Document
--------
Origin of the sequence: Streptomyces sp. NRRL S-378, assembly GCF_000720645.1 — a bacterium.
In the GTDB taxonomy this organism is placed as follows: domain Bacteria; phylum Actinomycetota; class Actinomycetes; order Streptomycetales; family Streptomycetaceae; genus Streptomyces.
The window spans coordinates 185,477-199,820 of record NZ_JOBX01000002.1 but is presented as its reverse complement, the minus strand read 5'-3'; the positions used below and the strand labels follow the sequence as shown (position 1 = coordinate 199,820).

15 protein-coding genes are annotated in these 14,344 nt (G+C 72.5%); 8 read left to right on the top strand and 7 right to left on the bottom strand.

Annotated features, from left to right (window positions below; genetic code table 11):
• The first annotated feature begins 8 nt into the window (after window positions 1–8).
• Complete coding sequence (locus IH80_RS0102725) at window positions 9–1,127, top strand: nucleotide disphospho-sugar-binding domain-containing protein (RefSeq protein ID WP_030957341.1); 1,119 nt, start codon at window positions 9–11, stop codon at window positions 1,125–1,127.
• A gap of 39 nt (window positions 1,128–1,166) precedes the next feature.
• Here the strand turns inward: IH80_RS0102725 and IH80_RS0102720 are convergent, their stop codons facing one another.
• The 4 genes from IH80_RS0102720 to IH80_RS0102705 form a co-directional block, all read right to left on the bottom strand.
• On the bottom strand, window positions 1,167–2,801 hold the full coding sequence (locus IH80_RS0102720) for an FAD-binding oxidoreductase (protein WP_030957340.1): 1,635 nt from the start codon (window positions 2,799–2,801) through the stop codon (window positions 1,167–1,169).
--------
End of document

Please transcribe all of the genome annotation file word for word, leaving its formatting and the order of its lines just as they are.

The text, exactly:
Origin of the sequence: Streptomyces sp. NRRL S-378, assembly GCF_000720645.1 — a bacterium.
In the GTDB taxonomy this organism is placed as follows: domain Bacteria; phylum Actinomycetota; class Actinomycetes; order Streptomycetales; family Streptomycetaceae; genus Streptomyces.
The window spans coordinates 185,477-199,820 of record NZ_JOBX01000002.1 but is presented as its reverse complement, the minus strand read 5'-3'; the positions used below and the strand labels follow the sequence as shown (position 1 = coordinate 199,820).

15 protein-coding genes are annotated in these 14,344 nt (G+C 72.5%); 8 read left to right on the top strand and 7 right to left on the bottom strand.

Annotated features, from left to right (window positions below; genetic code table 11):
• The first annotated feature begins 8 nt into the window (after window positions 1–8).
• Complete coding sequence (locus IH80_RS0102725) at window positions 9–1,127, top strand: nucleotide disphospho-sugar-binding domain-containing protein (RefSeq protein ID WP_030957341.1); 1,119 nt, start codon at window positions 9–11, stop codon at window positions 1,125–1,127.
• A gap of 39 nt (window positions 1,128–1,166) precedes the next feature.
• Here the strand turns inward: IH80_RS0102725 and IH80_RS0102720 are convergent, their stop codons facing one another.
• The 4 genes from IH80_RS0102720 to IH80_RS0102705 form a co-directional block, all read right to left on the bottom strand.
• On the bottom strand, window positions 1,167–2,801 hold the full coding sequence (locus IH80_RS0102720) for an FAD-binding oxidoreductase (protein WP_030957340.1): 1,635 nt from the start codon (window positions 2,799–2,801) through the stop codon (window positions 1,167–1,169).